A Hundred Hundreds: The Phenomenon I saw play cricket

One hundred lesser would not have made Sachin Tendulkar a lesser legend in anybody’s eyes.

Like the last four runs that Sir Don Bradman did not score did not make him any lesser a batsman. The last successive Wimbledon title that Federer failed to win in a row did not make him a lesser tennis player in the history of the game. But it did make the heart cry, and so would it have been, I must admit, if Sachin would have retired without scoring his hundredth international hundred. The mind craves perfection from our idols, and so sits the burden of expectation that we force them to live with.

ahundredhundredsSo finally when he did achieve it, it is unfair to call it a relief, even though it took a long time coming, given the enormity of the achievement. 99 hundreds is great enough, but 100 is even better. Honestly, in some sense, it is a meaningless record – adding up test and ODI hundreds. Simply because if someone else comes up who scores 75 one day hundreds (not a statistical impossibility) and 25 t20 hundreds, it would simply not be the same as what Sachin has done.

A lot has been said about Sachin’s records (and will perhaps be said when he eventually retires), his multiple hundreds, how they shaped India’s cricketing destiny, inspired a generation of cricketers and fans, and so much more. So saying any more on his record and achievements is like going to a school and repeating the school prayer that all students wake up with every morning and know by heart anyway. So suffice it to say that in a world where most people are far from greatness, where even trying to live up to an ordinary, average life is not easy, where even if you identify a passion, following it is not easy, or even if you have potential, living up to it is not easy; Sachin has been someone who not only followed his passion, lived it up fully to his potential with his stupendous achievements, but, more amazingly, did it when the whole world expected only greatness from him and no less, and was constantly watching him in expectatation – almost right from the first time he came in the international arena. That must take something.

There are few phenomena in the history of sport that stay alive through generations. There used to be a generation of football fans who boasted that they saw Pele play soccer live in action, and tell other soccer fans what they have missed in their life. And there used to be a generation of boxing fans who thrived on telling everyone that they saw Muhammad Ali, the greatest, play boxing live in action.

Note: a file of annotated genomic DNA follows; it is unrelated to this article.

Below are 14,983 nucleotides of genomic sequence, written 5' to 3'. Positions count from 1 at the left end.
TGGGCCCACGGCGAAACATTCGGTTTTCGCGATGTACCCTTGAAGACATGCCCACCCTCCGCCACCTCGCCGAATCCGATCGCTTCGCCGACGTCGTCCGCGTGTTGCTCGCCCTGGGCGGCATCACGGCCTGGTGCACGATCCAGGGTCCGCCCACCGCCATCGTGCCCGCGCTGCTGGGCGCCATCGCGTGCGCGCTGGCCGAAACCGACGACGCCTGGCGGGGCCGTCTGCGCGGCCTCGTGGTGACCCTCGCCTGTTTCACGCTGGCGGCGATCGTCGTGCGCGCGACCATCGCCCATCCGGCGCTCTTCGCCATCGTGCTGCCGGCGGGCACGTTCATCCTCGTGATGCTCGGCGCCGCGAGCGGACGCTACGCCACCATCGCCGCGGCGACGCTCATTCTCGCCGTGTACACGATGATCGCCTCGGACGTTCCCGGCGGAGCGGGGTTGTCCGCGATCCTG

Many years from now, I and people of my generation would, perhaps, look back and tell young cricket fans of that time that I belonged to the generation of cricket fans who saw Sachin Tendulkar play cricket.

A Hundred Hundreds

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What to do when Uncertainty is Certain and Nobody knows Nothing

When J P Morgan was asked in the early 1900’s on his view on what the market will do, he famously said, “It will fluctuate.” But a lot of people seriously believe that they can actually predict where the market will be, or where a particular stock or sector will be in the next few days, weeks or months. A lot of other people believe that there exist such people, and hence believe such people.

“Will the market be at 20000 or below 14000 by end of the year?”

“Will Stock A reach its price target of 123 in the next 6 months?”

“Will Sector XYZ beat Sector DEF in the next 2 quarters?”

uncertainty-buy-sell-sell-smA lot of people give confident answers to these questions. Which sometimes makes me wonder whether they are in the business of being correct or being confident. I think it is more of the latter. Because intuitively it seems to me that trying to predict prices, levels or direction of the market is a bit like trying to predict the team score or that of a batsman in a cricket match.

“Will India score 300 in the first innings?”

or like our latest obsession “Will Sachin get his 100th 100 in this series?”

Well – answers to both these sets of questions should be like the famous ad ‘No idea.’

Market levels are like the scoreboard. There is no fool-proof way by which one can predict the scoreboard and claim to do it accurately every time. One can use all the past data in the world, and analyze the pitch and the conditions as much as possible, but whether the batsman scores or loses his wicket really only depends on how he plays the next ball. And there will never be any certainty about what will happen on the next ball. So all you can do in cricket is to focus on the next ball.

Pretty similar to the markets or perhaps life itself. Well that may be carrying the metaphor too far. But all one can do is to evaluate every price that Mr Market throws at you and play it on its merit. On where it will go next, the answer is simple, ‘No idea.’  John Bogle once famously said, “Nobody knows nothing.”

But even the greatest investors sometimes buy the wrong stocks at the wrong time, like the greatest sportsmen sometimes make the mistake of playing at a ball they should have left alone. Warren Buffett knows that, and so does Sachin Tendulkar. So sometimes they lose their wickets when they shouldn’t have.

But then the game continues. You come back again and get ready to focus on the next ball thrown at you. If you play it well on its merit, you don’t lose your wicket and score. That’s the only certainty in the game of glorious uncertainties. It is a simple game really.

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